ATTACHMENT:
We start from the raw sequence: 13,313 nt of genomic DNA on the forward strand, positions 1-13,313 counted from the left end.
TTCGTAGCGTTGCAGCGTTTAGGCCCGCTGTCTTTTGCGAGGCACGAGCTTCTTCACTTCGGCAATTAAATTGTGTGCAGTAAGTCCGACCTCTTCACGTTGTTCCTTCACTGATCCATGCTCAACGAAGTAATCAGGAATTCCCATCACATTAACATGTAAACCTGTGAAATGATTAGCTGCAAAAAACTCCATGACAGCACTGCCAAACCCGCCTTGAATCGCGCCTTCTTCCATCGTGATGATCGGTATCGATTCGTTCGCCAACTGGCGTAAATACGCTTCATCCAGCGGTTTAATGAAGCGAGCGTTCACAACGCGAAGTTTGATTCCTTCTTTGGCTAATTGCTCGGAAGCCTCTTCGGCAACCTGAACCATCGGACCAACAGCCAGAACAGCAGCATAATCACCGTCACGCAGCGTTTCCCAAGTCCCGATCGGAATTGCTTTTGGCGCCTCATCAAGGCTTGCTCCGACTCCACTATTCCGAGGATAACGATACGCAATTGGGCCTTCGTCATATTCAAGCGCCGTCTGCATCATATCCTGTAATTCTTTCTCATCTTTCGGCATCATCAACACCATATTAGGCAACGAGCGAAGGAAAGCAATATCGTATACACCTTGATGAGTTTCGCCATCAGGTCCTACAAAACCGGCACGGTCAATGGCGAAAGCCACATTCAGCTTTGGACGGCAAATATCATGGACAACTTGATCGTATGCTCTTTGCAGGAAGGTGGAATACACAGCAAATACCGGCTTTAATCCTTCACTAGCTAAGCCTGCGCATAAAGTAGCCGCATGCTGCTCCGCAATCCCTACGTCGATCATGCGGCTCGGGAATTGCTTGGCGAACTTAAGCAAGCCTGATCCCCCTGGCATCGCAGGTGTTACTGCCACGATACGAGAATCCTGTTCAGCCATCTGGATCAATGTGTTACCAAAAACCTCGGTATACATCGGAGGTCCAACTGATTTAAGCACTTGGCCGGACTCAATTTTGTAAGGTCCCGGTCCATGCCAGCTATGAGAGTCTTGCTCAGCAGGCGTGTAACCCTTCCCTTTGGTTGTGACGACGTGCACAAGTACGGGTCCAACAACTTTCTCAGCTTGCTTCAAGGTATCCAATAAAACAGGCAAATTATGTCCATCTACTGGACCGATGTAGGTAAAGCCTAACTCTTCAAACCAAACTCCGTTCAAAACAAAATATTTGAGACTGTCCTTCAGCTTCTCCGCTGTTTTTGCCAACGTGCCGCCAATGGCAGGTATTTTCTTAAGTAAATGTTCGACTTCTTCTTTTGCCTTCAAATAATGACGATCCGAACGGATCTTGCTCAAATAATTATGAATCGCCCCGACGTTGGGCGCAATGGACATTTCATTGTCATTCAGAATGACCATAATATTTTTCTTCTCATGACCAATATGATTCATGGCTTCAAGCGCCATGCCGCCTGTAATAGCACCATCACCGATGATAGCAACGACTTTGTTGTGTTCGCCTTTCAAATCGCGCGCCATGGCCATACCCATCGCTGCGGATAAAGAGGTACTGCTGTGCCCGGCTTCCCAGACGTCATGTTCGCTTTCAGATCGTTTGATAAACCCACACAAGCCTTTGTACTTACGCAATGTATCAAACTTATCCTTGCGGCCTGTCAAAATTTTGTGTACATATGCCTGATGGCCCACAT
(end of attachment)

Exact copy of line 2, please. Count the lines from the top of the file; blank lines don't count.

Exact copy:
TTCGTAGCGTTGCAGCGTTTAGGCCCGCTGTCTTTTGCGAGGCACGAGCTTCTTCACTTCGGCAATTAAATTGTGTGCAGTAAGTCCGACCTCTTCACGTTGTTCCTTCACTGATCCATGCTCAACGAAGTAATCAGGAATTCCCATCACATTAACATGTAAACCTGTGAAATGATTAGCTGCAAAAAACTCCATGACAGCACTGCCAAACCCGCCTTGAATCGCGCCTTCTTCCATCGTGATGATCGGTATCGATTCGTTCGCCAACTGGCGTAAATACGCTTCATCCAGCGGTTTAATGAAGCGAGCGTTCACAACGCGAAGTTTGATTCCTTCTTTGGCTAATTGCTCGGAAGCCTCTTCGGCAACCTGAACCATCGGACCAACAGCCAGAACAGCAGCATAATCACCGTCACGCAGCGTTTCCCAAGTCCCGATCGGAATTGCTTTTGGCGCCTCATCAAGGCTTGCTCCGACTCCACTATTCCGAGGATAACGATACGCAATTGGGCCTTCGTCATATTCAAGCGCCGTCTGCATCATATCCTGTAATTCTTTCTCATCTTTCGGCATCATCAACACCATATTAGGCAACGAGCGAAGGAAAGCAATATCGTATACACCTTGATGAGTTTCGCCATCAGGTCCTACAAAACCGGCACGGTCAATGGCGAAAGCCACATTCAGCTTTGGACGGCAAATATCATGGACAACTTGATCGTATGCTCTTTGCAGGAAGGTGGAATACACAGCAAATACCGGCTTTAATCCTTCACTAGCTAAGCCTGCGCATAAAGTAGCCGCATGCTGCTCCGCAATCCCTACGTCGATCATGCGGCTCGGGAATTGCTTGGCGAACTTAAGCAAGCCTGATCCCCCTGGCATCGCAGGTGTTACTGCCACGATACGAGAATCCTGTTCAGCCATCTGGATCAATGTGTTACCAAAAACCTCGGTATACATCGGAGGTCCAACTGATTTAAGCACTTGGCCGGACTCAATTTTGTAAGGTCCCGGTCCATGCCAGCTATGAGAGTCTTGCTCAGCAGGCGTGTAACCCTTCCCTTTGGTTGTGACGACGTGCACAAGTACGGGTCCAACAACTTTCTCAGCTTGCTTCAAGGTATCCAATAAAACAGGCAAATTATGTCCATCTACTGGACCGATGTAGGTAAAGCCTAACTCTTCAAACCAAACTCCGTTCAAAACAAAATATTTGAGACTGTCCTTCAGCTTCTCCGCTGTTTTTGCCAACGTGCCGCCAATGGCAGGTATTTTCTTAAGTAAATGTTCGACTTCTTCTTTTGCCTTCAAATAATGACGATCCGAACGGATCTTGCTCAAATAATTATGAATCGCCCCGACGTTGGGCGCAATGGACATTTCATTGTCATTCAGAATGACCATAATATTTTTCTTCTCATGACCAATATGATTCATGGCTTCAAGCGCCATGCCGCCTGTAATAGCACCATCACCGATGATAGCAACGACTTTGTTGTGTTCGCCTTTCAAATCGCGCGCCATGGCCATACCCATCGCTGCGGATAAAGAGGTACTGCTGTGCCCGGCTTCCCAGACGTCATGTTCGCTTTCAGATCGTTTGATAAACCCACACAAGCCTTTGTACTTACGCAATGTATCAAACTTATCCTTGCGGCCTGTCAAAATTTTGTGTACATATGCCTGATGGCCCACAT